Japanese carmakers are at the forefront of hydrogen propulsion – fuel cell vehicles (FCV) like the Toyota Mirai and Honda Clarity Fuel Cell are already on the market, and development is only set to be intensified as the Land of the Rising Sun is poised to become a hydrogen-fuelled society.

But for a widespread adoption of hydrogen-powered vehicles, there needs to be an abundance of hydrogen filling stations. It’s a chicken-and-egg dilemma, and that’s why Japan’s three biggest carmakers – Toyota, Honda and Nissan – have created a new company to accelerate the development of hydrogen stations in the country.

Japan H2 Mobility (JHyM) is a collaboration between the Big Three and a number of fuel and energy companies, including JTXG Nippon Oil & Energy, Idemitsu, Iwatani, Tokyo Gas, Toho Gas, Air Liquide Japan and Toyota Tsusho, as well as the Development Bank of Japan. It is said to be the world’s first framework for hydrogen infrastructure development that also includes investors in the process.

The new company promises to ensure that infrastructure developers, carmakers and investors do their part in supporting the strategic development of stations, promoting effective operation and facilitating a positive cycle of improved convenience for FCV users. The ultimate goal is to increase the number of FCVs on the road smoothly, thus building a sustainable hydrogen station business.

An ambitious 10-year plan is in place – the company intends to begin construction of 80 stations nationwide by the fiscal year 2021, with further expansion of the network afterwards. The roadmap released by the government’s Council for a Strategy for Hydrogen and Fuel Cells aims for around 160 hydrogen stations to be built by 2020, serving around 40,000 hydrogen vehicles on the road.

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The company will develop its own deployment plan to create an FCV-friendly environment, with national subsidies and local initiatives taken into account. It will also seek wider participation from the industry to ensure the completion of the target deployment plan, rather than relying on its initial member companies.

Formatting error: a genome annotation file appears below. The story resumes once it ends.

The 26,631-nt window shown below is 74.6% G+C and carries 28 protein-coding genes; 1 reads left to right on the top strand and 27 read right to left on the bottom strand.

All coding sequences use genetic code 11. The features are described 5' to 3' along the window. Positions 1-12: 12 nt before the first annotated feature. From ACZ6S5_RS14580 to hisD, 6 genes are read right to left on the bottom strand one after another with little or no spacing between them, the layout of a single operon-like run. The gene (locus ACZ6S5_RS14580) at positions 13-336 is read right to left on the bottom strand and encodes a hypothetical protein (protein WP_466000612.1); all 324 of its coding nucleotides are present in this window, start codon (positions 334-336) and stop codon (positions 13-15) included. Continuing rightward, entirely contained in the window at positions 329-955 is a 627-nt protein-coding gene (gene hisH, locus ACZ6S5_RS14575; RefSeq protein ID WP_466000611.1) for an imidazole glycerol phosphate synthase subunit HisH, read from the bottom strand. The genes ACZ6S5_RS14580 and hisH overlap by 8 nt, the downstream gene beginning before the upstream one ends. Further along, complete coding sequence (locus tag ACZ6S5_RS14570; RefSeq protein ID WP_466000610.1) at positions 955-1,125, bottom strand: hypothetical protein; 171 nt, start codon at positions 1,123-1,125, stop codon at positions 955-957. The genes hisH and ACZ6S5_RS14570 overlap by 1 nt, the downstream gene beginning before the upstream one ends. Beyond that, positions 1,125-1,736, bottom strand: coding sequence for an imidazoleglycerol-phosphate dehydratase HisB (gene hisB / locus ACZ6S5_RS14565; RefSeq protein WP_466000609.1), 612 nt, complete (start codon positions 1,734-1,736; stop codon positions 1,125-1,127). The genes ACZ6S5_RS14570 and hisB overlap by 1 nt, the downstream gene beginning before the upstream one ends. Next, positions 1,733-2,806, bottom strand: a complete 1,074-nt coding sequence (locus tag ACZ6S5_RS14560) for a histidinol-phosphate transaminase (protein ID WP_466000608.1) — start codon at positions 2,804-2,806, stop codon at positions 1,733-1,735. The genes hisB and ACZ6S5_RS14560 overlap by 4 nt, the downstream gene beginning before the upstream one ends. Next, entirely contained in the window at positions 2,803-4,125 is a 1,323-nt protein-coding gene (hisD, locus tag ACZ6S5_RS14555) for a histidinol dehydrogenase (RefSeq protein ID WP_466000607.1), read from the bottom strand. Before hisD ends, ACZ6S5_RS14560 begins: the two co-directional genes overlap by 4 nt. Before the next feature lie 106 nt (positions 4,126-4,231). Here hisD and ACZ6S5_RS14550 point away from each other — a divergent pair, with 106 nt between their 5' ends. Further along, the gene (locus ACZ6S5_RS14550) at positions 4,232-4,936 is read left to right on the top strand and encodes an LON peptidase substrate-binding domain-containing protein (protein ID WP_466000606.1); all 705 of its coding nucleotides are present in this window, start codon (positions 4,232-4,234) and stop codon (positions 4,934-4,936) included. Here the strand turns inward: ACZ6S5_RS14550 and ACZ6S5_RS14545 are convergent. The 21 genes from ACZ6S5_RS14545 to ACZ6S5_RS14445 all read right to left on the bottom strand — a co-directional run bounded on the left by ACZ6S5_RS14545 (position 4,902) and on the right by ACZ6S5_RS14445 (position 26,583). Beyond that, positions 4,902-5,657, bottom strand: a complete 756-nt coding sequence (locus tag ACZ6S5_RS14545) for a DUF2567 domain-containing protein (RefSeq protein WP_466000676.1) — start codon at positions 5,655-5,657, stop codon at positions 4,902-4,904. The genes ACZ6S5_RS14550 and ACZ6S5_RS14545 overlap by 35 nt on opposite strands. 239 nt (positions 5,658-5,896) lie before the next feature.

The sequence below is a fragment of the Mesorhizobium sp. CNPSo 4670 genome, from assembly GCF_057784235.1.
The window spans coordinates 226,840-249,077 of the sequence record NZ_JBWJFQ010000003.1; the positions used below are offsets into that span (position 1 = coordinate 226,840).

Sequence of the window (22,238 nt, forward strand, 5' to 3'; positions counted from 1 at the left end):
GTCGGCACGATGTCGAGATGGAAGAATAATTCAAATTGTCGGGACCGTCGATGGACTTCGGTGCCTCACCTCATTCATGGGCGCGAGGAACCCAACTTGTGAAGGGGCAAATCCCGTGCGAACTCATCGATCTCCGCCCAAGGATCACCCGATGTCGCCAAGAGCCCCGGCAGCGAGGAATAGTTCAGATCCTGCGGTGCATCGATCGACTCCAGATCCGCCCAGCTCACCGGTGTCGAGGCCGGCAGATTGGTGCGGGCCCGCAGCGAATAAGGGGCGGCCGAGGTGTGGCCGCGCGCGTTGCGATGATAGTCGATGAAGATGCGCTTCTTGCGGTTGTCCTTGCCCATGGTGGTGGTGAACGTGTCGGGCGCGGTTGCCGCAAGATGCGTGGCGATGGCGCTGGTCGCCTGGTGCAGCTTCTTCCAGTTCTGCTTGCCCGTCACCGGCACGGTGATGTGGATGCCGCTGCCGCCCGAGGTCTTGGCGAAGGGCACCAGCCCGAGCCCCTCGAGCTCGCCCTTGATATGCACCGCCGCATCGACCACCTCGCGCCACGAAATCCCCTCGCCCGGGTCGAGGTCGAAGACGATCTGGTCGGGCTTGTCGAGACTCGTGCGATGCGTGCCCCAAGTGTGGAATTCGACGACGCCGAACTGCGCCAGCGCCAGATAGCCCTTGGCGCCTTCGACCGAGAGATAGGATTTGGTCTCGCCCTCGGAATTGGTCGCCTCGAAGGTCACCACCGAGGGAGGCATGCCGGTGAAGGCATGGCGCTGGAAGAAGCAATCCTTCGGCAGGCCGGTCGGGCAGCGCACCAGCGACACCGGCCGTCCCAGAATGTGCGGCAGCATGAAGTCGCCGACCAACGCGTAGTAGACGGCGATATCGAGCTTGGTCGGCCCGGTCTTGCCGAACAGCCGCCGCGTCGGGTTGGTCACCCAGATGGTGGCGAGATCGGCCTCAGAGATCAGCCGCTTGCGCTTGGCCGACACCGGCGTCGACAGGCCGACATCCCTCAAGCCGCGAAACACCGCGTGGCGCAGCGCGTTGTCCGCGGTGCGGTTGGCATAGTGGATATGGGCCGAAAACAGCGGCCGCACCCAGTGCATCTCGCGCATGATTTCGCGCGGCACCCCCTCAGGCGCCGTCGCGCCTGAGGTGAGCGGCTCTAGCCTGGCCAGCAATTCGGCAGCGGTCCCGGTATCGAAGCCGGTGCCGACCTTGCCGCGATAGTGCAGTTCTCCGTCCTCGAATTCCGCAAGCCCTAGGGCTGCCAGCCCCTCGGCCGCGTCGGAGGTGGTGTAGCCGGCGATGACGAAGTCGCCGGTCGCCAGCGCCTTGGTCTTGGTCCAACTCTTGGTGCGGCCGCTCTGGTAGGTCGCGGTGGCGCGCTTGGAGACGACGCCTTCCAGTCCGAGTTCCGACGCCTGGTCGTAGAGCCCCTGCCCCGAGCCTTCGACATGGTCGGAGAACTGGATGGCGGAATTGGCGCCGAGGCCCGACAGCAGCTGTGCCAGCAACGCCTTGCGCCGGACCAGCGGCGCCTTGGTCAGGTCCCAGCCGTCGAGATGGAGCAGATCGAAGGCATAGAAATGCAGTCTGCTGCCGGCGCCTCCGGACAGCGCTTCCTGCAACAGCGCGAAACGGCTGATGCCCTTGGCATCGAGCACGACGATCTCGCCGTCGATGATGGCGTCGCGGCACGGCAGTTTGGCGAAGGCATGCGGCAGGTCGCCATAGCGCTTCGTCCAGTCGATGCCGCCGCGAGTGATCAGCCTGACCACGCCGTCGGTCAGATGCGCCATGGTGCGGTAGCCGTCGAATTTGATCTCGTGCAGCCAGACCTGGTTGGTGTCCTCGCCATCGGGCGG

By collecting and utilising station construction and operation information, JHyM will also contribute towards a more efficient running of the stations it deploys and owns. This includes working with bodies such as the Association of Hydrogen Supply and Utilisation Technology (HySUT) and the Fuel Cell Commercialisation Conference of Japan (FCCJ) to reduce costs and improve user convenience.

Member companies are responsible for key aspects of the operation – infrastructure developers will contribute some capital and construct and operate hydrogen stations, while carmakers will entrust developers to operate the hydrogen stations in order to help promote the expansion of hydrogen stations and vehicles.

Meanwhile, investors will provide financial contribution to scale-up the development of stations in the future, and partially cover station deployment costs through investments in JHyM. Through funding the business until it becomes commercially sustainable, they will help reduce the initial financial burden borne by infrastructure developers, and help attract new participants in the venture.